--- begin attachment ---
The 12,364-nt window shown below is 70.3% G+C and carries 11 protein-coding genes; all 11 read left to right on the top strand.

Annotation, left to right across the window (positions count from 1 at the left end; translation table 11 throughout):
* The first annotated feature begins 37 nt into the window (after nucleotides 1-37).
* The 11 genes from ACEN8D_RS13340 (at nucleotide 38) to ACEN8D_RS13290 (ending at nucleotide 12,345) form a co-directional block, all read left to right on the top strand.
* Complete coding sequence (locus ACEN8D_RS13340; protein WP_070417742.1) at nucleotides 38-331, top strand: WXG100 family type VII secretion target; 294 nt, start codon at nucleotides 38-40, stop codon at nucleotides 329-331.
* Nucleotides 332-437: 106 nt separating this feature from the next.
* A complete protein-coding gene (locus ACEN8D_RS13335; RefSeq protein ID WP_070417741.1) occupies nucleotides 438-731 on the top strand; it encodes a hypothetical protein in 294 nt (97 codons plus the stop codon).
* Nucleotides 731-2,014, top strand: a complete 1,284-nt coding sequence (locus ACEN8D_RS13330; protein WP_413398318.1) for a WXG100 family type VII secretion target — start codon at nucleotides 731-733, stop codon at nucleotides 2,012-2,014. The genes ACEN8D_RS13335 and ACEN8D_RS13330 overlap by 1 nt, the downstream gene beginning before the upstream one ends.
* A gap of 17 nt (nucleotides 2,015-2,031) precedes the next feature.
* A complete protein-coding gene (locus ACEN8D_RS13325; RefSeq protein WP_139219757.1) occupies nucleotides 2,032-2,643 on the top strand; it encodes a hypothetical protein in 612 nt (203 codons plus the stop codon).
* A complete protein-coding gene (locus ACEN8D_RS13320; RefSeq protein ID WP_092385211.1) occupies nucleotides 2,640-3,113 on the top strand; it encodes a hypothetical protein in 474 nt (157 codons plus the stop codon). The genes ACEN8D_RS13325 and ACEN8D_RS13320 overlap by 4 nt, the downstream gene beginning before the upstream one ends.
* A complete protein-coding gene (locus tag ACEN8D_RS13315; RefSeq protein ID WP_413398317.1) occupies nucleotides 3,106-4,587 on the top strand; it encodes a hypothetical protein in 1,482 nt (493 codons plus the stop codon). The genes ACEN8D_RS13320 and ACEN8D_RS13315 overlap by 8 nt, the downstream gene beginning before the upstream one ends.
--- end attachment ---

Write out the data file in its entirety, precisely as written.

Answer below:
The 12,364-nt window shown below is 70.3% G+C and carries 11 protein-coding genes; all 11 read left to right on the top strand.

Annotation, left to right across the window (positions count from 1 at the left end; translation table 11 throughout):
* The first annotated feature begins 37 nt into the window (after nucleotides 1-37).
* The 11 genes from ACEN8D_RS13340 (at nucleotide 38) to ACEN8D_RS13290 (ending at nucleotide 12,345) form a co-directional block, all read left to right on the top strand.
* Complete coding sequence (locus ACEN8D_RS13340; protein WP_070417742.1) at nucleotides 38-331, top strand: WXG100 family type VII secretion target; 294 nt, start codon at nucleotides 38-40, stop codon at nucleotides 329-331.
* Nucleotides 332-437: 106 nt separating this feature from the next.
* A complete protein-coding gene (locus ACEN8D_RS13335; RefSeq protein ID WP_070417741.1) occupies nucleotides 438-731 on the top strand; it encodes a hypothetical protein in 294 nt (97 codons plus the stop codon).
* Nucleotides 731-2,014, top strand: a complete 1,284-nt coding sequence (locus ACEN8D_RS13330; protein WP_413398318.1) for a WXG100 family type VII secretion target — start codon at nucleotides 731-733, stop codon at nucleotides 2,012-2,014. The genes ACEN8D_RS13335 and ACEN8D_RS13330 overlap by 1 nt, the downstream gene beginning before the upstream one ends.
* A gap of 17 nt (nucleotides 2,015-2,031) precedes the next feature.
* A complete protein-coding gene (locus ACEN8D_RS13325; RefSeq protein WP_139219757.1) occupies nucleotides 2,032-2,643 on the top strand; it encodes a hypothetical protein in 612 nt (203 codons plus the stop codon).
* A complete protein-coding gene (locus ACEN8D_RS13320; RefSeq protein ID WP_092385211.1) occupies nucleotides 2,640-3,113 on the top strand; it encodes a hypothetical protein in 474 nt (157 codons plus the stop codon). The genes ACEN8D_RS13325 and ACEN8D_RS13320 overlap by 4 nt, the downstream gene beginning before the upstream one ends.
* A complete protein-coding gene (locus tag ACEN8D_RS13315; RefSeq protein ID WP_413398317.1) occupies nucleotides 3,106-4,587 on the top strand; it encodes a hypothetical protein in 1,482 nt (493 codons plus the stop codon). The genes ACEN8D_RS13320 and ACEN8D_RS13315 overlap by 8 nt, the downstream gene beginning before the upstream one ends.